Wherever you work, and whatever your role, there is a strong chance that you are routinely bombarded by noise from a variety of different sources. Telephones ringing, printers whirring, music playing on the shop floor or the constant hum of colleagues talking in a open-plan office, the world of work is full of sound.

According to the Health and Safety Executive, around 17,000 employees in the UK experience deafness, ringing in the ears or other ear conditions caused by excessive noise at work.



Action on Hearing Loss estimates that at least 800,000 people in the UK are severely or profoundly deaf, but this is a small proportion of the 10 million people with some form of hearing loss, of which it estimates that 3.7 million are of working age. There are no exact figures on the numbers of people who use British Sign Language (BSL) to communicate, but the estimate is around 50,000.

An employee’s hearing can be impaired in many ways; there is a whole spectrum of

hearing ability and there are lots of different causes of hearing loss, as well as a variety of possible implications in the workplace.

Types of hearing impairment include:



  • age-related;


  • temporary or permanent;


  • progressive; and


  • environmental factors.




Impacts of a hearing impairment



As hearing is not something we can “see”, it can be difficult to determine whether or not a colleague’s hearing is impaired. This can make it difficult for line managers to know who to help, and when.

In meetings, presentations, networking events or interviews, a hearing impairment could have an impact on an employee’s ability to do their job, if they are not properly supported or if the working environment is not inclusive of their needs.

There can also often be an emotional response to hearing loss, which impacts on the social and wellbeing of the employee. If you are unable to hear what colleagues are saying clearly, you might miss out on vital information needed for your role, or you might miss the latest bit of office banter, which makes you feel isolated and excluded, having a negative impact on morale.

Reasonable adjustments



Employees with a hearing impairment are protected under the Equality Act 2010 and employers are required to remove the barriers that deaf and other disabled people experience in the workplace. There are a number of different ways to ensure that an organisation is accommodating the needs of deaf or hearing-impaired employees.

Benefits of technology



We are all using technology in the workplace, without really thinking about it, as part of our day-to-day communications. How much of the information you share with colleagues or clients is via the phone, email, your intranet, website, a PowerPoint presentation or a short video? The answer is, of course, nearly all of it.

Technology can work as an enabler as well as a disabler. A message from your organisation’s CEO via video on your corporate intranet can be a really powerful way to communicate with your workforce, but if that video does not have subtitles or captions, you are excluding a proportion of your staff, not limited to those with a hearing impairment but also people whose first language is not English.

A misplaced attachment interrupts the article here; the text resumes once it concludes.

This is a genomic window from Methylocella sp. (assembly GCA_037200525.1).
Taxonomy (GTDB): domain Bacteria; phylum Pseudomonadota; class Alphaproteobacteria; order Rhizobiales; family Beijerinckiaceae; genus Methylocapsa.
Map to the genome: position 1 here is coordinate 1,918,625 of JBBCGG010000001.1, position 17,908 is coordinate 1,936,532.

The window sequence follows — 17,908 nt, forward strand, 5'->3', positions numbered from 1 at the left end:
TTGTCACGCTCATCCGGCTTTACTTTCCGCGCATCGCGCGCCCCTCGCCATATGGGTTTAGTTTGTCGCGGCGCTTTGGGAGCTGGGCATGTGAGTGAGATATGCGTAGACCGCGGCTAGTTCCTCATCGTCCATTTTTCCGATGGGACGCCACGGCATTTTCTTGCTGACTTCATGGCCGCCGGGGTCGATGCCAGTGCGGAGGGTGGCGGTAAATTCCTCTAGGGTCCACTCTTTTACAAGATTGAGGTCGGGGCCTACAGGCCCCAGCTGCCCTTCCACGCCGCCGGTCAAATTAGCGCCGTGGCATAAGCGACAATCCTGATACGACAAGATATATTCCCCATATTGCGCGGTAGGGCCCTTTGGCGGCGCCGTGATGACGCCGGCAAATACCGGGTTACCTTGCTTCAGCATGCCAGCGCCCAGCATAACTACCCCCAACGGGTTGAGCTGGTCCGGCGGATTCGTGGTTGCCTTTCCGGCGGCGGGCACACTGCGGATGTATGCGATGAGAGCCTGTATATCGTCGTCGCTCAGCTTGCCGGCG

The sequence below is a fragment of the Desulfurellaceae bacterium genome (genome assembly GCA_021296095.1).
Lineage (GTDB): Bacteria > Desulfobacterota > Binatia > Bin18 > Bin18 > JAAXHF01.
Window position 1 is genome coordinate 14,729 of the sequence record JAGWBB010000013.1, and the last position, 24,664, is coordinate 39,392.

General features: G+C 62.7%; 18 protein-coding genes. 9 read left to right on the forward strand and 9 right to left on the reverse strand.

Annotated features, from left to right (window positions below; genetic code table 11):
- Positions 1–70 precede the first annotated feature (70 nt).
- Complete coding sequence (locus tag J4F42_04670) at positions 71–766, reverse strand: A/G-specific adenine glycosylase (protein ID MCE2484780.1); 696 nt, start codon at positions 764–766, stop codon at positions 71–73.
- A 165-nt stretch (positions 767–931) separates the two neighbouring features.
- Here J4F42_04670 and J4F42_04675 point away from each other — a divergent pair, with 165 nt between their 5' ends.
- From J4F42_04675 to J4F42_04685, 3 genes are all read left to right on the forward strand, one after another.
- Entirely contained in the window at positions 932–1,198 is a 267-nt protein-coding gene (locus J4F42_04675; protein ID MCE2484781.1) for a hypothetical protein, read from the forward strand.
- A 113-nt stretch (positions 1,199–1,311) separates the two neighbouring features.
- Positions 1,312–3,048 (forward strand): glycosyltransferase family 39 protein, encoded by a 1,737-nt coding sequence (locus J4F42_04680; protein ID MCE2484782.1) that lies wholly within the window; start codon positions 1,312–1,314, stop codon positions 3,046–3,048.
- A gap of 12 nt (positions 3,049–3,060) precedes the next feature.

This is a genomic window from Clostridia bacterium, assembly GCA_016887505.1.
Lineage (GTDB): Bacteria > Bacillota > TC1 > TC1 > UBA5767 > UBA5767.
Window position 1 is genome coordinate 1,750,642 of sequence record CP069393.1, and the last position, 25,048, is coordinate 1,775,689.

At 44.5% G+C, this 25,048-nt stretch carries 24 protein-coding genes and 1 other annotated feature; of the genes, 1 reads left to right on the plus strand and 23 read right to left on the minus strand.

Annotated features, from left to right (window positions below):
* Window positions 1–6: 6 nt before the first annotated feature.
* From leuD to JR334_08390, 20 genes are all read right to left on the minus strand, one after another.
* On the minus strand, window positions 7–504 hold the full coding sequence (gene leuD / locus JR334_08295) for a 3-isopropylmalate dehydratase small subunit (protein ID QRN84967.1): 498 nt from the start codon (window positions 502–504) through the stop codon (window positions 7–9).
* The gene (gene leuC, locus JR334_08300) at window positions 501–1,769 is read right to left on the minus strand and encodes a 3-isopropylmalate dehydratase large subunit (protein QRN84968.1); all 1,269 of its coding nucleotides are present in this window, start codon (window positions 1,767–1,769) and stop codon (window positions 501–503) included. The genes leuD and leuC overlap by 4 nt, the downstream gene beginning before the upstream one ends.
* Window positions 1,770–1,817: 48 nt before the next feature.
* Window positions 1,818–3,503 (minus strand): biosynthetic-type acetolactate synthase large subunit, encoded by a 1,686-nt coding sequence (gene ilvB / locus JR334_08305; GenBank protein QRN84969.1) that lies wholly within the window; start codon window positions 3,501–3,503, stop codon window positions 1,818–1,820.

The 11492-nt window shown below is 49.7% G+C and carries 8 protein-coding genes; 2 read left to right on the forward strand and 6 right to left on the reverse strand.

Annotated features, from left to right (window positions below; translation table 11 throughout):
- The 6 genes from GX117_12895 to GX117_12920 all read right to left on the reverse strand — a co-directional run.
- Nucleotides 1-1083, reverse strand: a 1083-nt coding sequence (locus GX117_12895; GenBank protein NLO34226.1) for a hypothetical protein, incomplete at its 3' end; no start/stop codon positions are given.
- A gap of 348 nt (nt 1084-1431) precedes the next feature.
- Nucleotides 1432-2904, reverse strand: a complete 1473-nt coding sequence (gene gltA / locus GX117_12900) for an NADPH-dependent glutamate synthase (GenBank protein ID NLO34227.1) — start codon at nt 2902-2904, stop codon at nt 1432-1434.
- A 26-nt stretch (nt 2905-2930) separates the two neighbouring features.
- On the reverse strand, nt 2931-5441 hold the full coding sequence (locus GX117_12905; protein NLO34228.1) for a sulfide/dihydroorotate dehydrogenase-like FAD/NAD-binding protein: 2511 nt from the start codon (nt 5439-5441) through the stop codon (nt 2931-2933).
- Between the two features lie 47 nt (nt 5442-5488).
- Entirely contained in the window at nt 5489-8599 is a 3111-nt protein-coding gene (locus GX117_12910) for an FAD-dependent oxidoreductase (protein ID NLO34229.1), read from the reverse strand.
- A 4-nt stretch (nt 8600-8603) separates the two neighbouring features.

A variety of technologies can be used in the workplace to support employees with a hearing impairment. There are some specialist programs available that are specifically designed to support people with hearing loss, but many of the mainstream programs and equipment that your organisation already uses could also be adapted at little to no cost. They include:



  • text messaging, and email;


  • amplified sound alerts built into PCs;


  • a flashing screen on a mobile device when a sound alert is triggered;


  • bluetooth to connect to hearing aids;


  • captions for videos;


  • BSL on-demand services;


  • video calling for signing or lip-reading;


  • palentypists and stenographers; and


  • voice recognition speech-to-text software.




Sometimes the most effective adjustments are made by simply utilising existing resources in a different way. For example, if important company announcements are often given over a tannoy or PA system, which would be difficult or impossible for someone with a hearing impairment to hear, you could also issue the same message via email or text message.

There are also times when specialist adjustments, such as using a palentypist or BSL interpreter, need to be arranged. It is important that the individual employee gets the adjustment that they require, when they require it â€" because no two people with a hearing impairment are the same.

This article highlights the many advancements that have been made in the field of hearing protection at work, and ten years after the Control of Noise at Work Regulations 2005 came into force we should have completely eradicated high levels of noise or the need to control it into the workplace, the original of this article can be found here.